Is Robin Williams in Hell?

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Robin Williams’ death brought on the expected flood of tributes, but also a smaller wave of hellfire warnings by judgmentalists—because Robin lived a sometimes sinful life and died at his own hands. These warnings were countered by gentler folk who chose to focus on Robin’s many acts of kindness. But who’s right?

Neither.

Eternity isn’t about goodness or badness.*

According to the Bible, it’s about relationships (although actions can reveal what’s in a person’s heart).  King David was called “a man after God’s own heart” despite the fact that he was an adulterer and a murderer. The Apostle Peter disowned Jesus on the night of His arrest, but was later called to lead His church. According to Jesus, the unforgivable sin is not suicide, but “blasphemy against the Holy Spirit,” refusing God’s life-giving Presence. But if bad behavior is not a guaranteed ticket to Hell, neither is good behavior a fast track to Heaven: “Many will say to me, ‘Lord, Lord, did we not [do good works] in your name?’ And I will reply, ‘I never knew you.’” (Matthew 7:22-23)  Reflecting on this, I recall an epiphany from my youth…

I was 10, and had reached the end of a gleefully misbehaving day…

My cronies and I had been lobbing olives at cars (our neighborhood was built on the site of an old olive grove), which would then erupt in purple explosions against windshields, causing reactionary curses and wild careens. It was all good—well, alright, evil—fun. Until my mom spotted us! She’d come to the door to call me in for dinner. There must have been some guilt in my pre-manly breast, for when she called me in, adding the proverbial “wait till your father,” I thought, “Why doesn’t she call Rory in instead?” (Rory was the only kid who’d refused to throw olives.) And then, lo, a marvelous truth fell upon me, “She doesn’t call him in because she’s not his mom, she’s my mom! And nothing, even the fact that I did really bad stuff, can change that!” Interestingly, this realization did not produce licentious behavior in me, but the opposite. Sure, I did other bad stuff, but I never threw olives at cars again. Because once I’d realized living with Mom and Dad was a gift, it made me want to do better.  Of course, there would be hell to pay when Dad got home.  But not hell to go to!

Heaven and hell are about who we know…

…not what we do: “And this is eternal life, that they may know you, the only true God.”  John 17:3

Robin’s death hit me hard.

Only Steve Martin has had as much impact on me as a humorist (I had a whole first career in sketch comedy and still do guest speaking dates). I have a similar psychopathology (but with a less brilliant silver lining) and a like tendency toward ADDled monologuing. But what I always found most compelling was the humanity beneath Robin’s persona, the desire to make a connection with his audience, to be real and, yes, to be loved.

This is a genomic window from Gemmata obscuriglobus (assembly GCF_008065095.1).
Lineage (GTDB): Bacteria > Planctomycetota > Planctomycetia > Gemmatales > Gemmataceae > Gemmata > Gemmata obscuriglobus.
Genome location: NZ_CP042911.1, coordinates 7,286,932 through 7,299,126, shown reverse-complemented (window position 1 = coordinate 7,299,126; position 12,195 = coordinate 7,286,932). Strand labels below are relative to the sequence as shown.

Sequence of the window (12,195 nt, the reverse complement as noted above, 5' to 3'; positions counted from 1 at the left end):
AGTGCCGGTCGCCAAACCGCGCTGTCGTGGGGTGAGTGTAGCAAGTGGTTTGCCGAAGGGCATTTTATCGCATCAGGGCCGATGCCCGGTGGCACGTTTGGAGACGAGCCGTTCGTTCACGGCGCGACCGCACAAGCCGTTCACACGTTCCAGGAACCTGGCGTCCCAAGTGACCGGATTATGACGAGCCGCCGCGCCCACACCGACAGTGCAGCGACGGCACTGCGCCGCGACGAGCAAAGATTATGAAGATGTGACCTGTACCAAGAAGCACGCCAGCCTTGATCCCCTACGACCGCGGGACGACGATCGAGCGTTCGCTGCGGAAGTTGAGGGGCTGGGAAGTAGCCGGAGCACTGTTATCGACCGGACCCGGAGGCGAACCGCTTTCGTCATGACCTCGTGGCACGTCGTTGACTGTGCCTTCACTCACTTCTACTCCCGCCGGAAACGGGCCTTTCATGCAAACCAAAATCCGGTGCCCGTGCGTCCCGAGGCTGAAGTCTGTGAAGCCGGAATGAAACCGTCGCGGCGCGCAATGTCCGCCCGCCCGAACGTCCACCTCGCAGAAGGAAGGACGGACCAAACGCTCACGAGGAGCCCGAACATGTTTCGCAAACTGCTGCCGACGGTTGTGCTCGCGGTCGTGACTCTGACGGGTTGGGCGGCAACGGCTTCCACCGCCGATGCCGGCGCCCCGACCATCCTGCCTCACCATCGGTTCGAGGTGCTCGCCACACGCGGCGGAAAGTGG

Did he long for the same with his Creator? There are indications he did: he was a professing Episcopalian and a fan of C.S. Lewis, old+cottage+1-1whose books contain profound explorations of faith (The Lion, the Witch, and the Wardrobe was reportedly his favorite book). I hope so. I’ll even settle for an 11th hour “Thief on the Cross” conversion. I so want to bunk with him and my other brother Steve when we’re all finally called Home!

* This article avoids the questions of what, where, or even if, heaven and hell are. We’ll explore that another time.

About mitchteemley

Writer, Filmmaker, Humorist, Thinker-about-stuffer
This entry was posted in For Pastors and Teachers, Humor, Memoir, Popular Culture & Entertainment, Religion/Faith, Story Power and tagged , , , , , . Bookmark the permalink.

36 Responses to Is Robin Williams in Hell?

  1. Dana Glasgo says:

    Mitch, this is beautifully said.

    Dana Glasgo

    Liked by 1 person

  2. I absolutely LOVE this. Glad you shared about the “hints” of Robin’s faith. Makes me feel so much better. And you are sooooo right. It is about relationship. Thanks for sharing.

    Liked by 2 people

  3. Pingback: How to be Funny, Part Two | Mitch Teemley

  4. Your last paragraph made me want to love people more… I’m looking over at your “good fruit” and then at my empty hands.

    Thanks a lot.
    You know I mean it.

    Liked by 1 person

  5. mitchteemley says:

    I’m honored, Rubble.

    Like

  6. Lucie says:

    Robin’s death hit me very, very hard….he was a brilliant man and very loving human being. His humility and concern for everyone truly amazed me and I can’t but help think that he “last gesture of caring for others” was to end his life, so that ultimately he didn’t place a burden or hardship on his wife or loved ones…..I’m hurt, angry and sad…all rolled into one. He was such a marvelous human being and I’m so sorry that he’s gone…… 😦